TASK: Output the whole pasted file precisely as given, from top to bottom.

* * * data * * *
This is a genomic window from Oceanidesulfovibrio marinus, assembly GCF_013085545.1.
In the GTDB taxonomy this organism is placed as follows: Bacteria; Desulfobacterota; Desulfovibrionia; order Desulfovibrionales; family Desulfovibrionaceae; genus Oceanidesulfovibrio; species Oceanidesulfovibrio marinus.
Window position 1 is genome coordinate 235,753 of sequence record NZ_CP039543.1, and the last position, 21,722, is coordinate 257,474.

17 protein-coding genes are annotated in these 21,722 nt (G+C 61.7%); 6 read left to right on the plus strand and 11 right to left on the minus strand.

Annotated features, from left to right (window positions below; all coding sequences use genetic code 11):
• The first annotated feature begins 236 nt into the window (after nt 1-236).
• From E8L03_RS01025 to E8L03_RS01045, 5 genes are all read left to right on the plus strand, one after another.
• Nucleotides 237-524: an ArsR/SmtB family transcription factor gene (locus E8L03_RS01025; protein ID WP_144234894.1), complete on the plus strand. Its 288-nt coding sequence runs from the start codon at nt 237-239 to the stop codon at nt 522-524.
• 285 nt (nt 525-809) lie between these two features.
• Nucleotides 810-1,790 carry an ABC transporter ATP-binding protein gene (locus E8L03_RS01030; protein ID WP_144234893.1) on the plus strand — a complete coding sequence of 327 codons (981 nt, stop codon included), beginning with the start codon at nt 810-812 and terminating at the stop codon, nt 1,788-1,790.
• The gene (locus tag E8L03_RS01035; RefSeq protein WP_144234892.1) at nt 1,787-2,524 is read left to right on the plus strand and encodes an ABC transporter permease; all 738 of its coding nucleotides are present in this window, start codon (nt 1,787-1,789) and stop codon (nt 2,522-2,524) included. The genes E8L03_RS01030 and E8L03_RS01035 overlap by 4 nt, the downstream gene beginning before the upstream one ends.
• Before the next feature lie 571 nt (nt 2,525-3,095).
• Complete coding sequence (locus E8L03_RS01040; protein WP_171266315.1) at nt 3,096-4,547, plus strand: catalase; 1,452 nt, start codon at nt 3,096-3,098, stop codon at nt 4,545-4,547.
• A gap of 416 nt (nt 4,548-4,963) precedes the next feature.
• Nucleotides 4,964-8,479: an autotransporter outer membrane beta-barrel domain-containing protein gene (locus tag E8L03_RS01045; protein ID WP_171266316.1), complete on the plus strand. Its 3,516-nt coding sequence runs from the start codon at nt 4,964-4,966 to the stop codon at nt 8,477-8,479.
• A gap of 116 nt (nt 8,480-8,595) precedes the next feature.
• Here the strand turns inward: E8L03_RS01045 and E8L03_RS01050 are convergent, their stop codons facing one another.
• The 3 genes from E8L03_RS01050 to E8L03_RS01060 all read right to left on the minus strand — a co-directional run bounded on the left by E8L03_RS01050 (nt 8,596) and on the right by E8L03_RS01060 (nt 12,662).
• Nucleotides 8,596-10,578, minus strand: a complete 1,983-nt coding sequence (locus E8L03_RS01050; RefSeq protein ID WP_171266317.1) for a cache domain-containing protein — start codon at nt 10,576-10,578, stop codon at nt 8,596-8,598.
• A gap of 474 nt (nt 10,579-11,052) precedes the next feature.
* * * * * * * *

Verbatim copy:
This is a genomic window from Oceanidesulfovibrio marinus, assembly GCF_013085545.1.
In the GTDB taxonomy this organism is placed as follows: Bacteria; Desulfobacterota; Desulfovibrionia; order Desulfovibrionales; family Desulfovibrionaceae; genus Oceanidesulfovibrio; species Oceanidesulfovibrio marinus.
Window position 1 is genome coordinate 235,753 of sequence record NZ_CP039543.1, and the last position, 21,722, is coordinate 257,474.

17 protein-coding genes are annotated in these 21,722 nt (G+C 61.7%); 6 read left to right on the plus strand and 11 right to left on the minus strand.

Annotated features, from left to right (window positions below; all coding sequences use genetic code 11):
• The first annotated feature begins 236 nt into the window (after nt 1-236).
• From E8L03_RS01025 to E8L03_RS01045, 5 genes are all read left to right on the plus strand, one after another.
• Nucleotides 237-524: an ArsR/SmtB family transcription factor gene (locus E8L03_RS01025; protein ID WP_144234894.1), complete on the plus strand. Its 288-nt coding sequence runs from the start codon at nt 237-239 to the stop codon at nt 522-524.
• 285 nt (nt 525-809) lie between these two features.
• Nucleotides 810-1,790 carry an ABC transporter ATP-binding protein gene (locus E8L03_RS01030; protein ID WP_144234893.1) on the plus strand — a complete coding sequence of 327 codons (981 nt, stop codon included), beginning with the start codon at nt 810-812 and terminating at the stop codon, nt 1,788-1,790.
• The gene (locus tag E8L03_RS01035; RefSeq protein WP_144234892.1) at nt 1,787-2,524 is read left to right on the plus strand and encodes an ABC transporter permease; all 738 of its coding nucleotides are present in this window, start codon (nt 1,787-1,789) and stop codon (nt 2,522-2,524) included. The genes E8L03_RS01030 and E8L03_RS01035 overlap by 4 nt, the downstream gene beginning before the upstream one ends.
• Before the next feature lie 571 nt (nt 2,525-3,095).
• Complete coding sequence (locus E8L03_RS01040; protein WP_171266315.1) at nt 3,096-4,547, plus strand: catalase; 1,452 nt, start codon at nt 3,096-3,098, stop codon at nt 4,545-4,547.
• A gap of 416 nt (nt 4,548-4,963) precedes the next feature.
• Nucleotides 4,964-8,479: an autotransporter outer membrane beta-barrel domain-containing protein gene (locus tag E8L03_RS01045; protein ID WP_171266316.1), complete on the plus strand. Its 3,516-nt coding sequence runs from the start codon at nt 4,964-4,966 to the stop codon at nt 8,477-8,479.
• A gap of 116 nt (nt 8,480-8,595) precedes the next feature.
• Here the strand turns inward: E8L03_RS01045 and E8L03_RS01050 are convergent, their stop codons facing one another.
• The 3 genes from E8L03_RS01050 to E8L03_RS01060 all read right to left on the minus strand — a co-directional run bounded on the left by E8L03_RS01050 (nt 8,596) and on the right by E8L03_RS01060 (nt 12,662).
• Nucleotides 8,596-10,578, minus strand: a complete 1,983-nt coding sequence (locus E8L03_RS01050; RefSeq protein ID WP_171266317.1) for a cache domain-containing protein — start codon at nt 10,576-10,578, stop codon at nt 8,596-8,598.
• A gap of 474 nt (nt 10,579-11,052) precedes the next feature.